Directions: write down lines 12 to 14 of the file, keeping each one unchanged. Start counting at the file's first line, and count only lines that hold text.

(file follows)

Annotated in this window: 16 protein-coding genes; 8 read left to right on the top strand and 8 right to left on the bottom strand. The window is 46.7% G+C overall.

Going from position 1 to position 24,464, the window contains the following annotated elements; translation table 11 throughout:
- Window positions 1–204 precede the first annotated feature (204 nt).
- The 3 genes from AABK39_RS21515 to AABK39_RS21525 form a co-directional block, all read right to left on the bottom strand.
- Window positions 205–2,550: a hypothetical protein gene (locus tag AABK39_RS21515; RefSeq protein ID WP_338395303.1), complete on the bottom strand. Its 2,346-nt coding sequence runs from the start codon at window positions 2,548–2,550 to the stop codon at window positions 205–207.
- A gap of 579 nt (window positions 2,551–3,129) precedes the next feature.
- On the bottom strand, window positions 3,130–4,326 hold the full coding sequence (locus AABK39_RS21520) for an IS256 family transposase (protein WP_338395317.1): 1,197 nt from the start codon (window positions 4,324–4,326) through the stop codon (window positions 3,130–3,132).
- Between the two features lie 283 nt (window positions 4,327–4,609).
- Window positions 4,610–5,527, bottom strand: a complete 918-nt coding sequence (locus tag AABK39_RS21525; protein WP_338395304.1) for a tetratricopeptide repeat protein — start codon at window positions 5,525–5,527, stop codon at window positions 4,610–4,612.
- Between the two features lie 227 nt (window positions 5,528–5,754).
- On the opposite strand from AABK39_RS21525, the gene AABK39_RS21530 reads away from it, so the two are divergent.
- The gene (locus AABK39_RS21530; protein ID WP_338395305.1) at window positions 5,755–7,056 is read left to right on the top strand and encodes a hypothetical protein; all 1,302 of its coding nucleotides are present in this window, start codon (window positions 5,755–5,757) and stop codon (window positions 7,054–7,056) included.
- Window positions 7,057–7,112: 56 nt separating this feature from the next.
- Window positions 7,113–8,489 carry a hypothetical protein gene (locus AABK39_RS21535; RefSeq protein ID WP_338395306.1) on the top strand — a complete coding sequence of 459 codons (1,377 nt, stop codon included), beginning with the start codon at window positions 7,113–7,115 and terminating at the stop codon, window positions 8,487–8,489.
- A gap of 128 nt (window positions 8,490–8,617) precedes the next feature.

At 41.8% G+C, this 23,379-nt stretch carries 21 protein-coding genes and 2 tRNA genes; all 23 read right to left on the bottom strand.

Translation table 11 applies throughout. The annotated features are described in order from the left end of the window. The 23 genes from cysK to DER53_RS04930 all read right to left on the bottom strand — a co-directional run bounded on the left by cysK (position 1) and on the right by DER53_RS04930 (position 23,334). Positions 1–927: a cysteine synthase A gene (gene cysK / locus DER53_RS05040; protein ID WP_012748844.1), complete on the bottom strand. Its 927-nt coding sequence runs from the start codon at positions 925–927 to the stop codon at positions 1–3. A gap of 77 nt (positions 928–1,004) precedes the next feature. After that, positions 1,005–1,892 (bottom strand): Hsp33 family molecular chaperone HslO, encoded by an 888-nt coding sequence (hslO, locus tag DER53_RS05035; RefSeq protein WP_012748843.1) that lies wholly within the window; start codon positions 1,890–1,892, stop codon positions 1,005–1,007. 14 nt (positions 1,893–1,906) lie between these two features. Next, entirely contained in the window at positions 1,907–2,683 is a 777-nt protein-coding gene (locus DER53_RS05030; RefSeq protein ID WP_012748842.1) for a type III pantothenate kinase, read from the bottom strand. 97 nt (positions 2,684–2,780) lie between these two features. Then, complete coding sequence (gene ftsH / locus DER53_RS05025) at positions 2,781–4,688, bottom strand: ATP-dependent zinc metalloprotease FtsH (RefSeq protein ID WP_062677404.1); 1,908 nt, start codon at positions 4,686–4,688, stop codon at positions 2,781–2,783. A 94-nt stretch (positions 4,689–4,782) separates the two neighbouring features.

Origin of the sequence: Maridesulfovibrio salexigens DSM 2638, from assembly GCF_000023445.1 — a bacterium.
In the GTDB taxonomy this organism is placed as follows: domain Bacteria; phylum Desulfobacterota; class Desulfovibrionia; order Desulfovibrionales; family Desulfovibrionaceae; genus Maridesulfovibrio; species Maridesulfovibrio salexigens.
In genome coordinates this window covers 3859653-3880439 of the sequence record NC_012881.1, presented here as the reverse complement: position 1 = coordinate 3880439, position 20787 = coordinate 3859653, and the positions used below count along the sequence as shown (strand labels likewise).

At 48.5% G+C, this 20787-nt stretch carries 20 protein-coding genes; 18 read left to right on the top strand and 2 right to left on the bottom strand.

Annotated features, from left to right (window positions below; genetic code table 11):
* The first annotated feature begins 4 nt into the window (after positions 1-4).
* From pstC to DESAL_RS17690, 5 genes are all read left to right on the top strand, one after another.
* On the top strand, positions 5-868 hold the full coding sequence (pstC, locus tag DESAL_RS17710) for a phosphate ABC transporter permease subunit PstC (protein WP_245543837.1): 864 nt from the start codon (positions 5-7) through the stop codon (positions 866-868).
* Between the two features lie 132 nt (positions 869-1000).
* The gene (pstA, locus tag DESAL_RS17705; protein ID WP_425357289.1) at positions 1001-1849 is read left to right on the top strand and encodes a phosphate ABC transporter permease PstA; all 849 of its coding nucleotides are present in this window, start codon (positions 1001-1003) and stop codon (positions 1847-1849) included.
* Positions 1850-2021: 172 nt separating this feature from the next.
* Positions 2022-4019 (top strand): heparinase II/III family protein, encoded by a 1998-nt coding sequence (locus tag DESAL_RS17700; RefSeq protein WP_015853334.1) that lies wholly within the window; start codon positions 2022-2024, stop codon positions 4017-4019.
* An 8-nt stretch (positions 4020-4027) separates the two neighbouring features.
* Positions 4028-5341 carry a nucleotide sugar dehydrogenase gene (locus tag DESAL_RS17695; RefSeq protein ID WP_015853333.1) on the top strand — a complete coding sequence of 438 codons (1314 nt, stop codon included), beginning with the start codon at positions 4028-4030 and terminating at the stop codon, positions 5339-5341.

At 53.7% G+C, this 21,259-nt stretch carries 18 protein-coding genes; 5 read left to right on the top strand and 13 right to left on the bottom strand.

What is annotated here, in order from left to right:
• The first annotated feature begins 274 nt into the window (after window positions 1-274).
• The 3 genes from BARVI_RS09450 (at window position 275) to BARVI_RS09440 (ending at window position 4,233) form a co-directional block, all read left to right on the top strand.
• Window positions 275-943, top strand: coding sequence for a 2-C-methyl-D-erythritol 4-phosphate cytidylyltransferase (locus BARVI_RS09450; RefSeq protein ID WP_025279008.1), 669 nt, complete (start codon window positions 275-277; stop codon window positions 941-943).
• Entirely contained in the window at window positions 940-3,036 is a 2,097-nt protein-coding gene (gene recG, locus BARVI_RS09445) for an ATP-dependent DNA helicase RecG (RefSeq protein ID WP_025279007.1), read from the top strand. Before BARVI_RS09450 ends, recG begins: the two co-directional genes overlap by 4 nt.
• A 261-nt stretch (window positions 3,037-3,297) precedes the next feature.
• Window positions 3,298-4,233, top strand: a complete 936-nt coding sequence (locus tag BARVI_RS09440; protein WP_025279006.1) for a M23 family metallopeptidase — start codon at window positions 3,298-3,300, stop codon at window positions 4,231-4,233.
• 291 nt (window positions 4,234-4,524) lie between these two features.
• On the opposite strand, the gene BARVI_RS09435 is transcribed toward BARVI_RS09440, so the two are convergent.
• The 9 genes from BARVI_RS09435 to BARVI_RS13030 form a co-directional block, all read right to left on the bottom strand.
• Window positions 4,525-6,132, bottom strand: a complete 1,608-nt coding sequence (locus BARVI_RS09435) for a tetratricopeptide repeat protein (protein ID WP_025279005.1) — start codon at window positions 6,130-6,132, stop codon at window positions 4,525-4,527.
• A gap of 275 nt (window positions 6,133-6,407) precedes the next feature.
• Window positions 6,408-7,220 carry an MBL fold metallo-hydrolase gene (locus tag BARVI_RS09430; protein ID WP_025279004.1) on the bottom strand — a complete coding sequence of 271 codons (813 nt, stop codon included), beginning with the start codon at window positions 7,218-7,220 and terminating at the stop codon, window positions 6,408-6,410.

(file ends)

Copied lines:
- The gene (locus AABK39_RS21530; protein ID WP_338395305.1) at window positions 5,755–7,056 is read left to right on the top strand and encodes a hypothetical protein; all 1,302 of its coding nucleotides are present in this window, start codon (window positions 5,755–5,757) and stop codon (window positions 7,054–7,056) included.
- Window positions 7,057–7,112: 56 nt separating this feature from the next.
- Window positions 7,113–8,489 carry a hypothetical protein gene (locus AABK39_RS21535; RefSeq protein ID WP_338395306.1) on the top strand — a complete coding sequence of 459 codons (1,377 nt, stop codon included), beginning with the start codon at window positions 7,113–7,115 and terminating at the stop codon, window positions 8,487–8,489.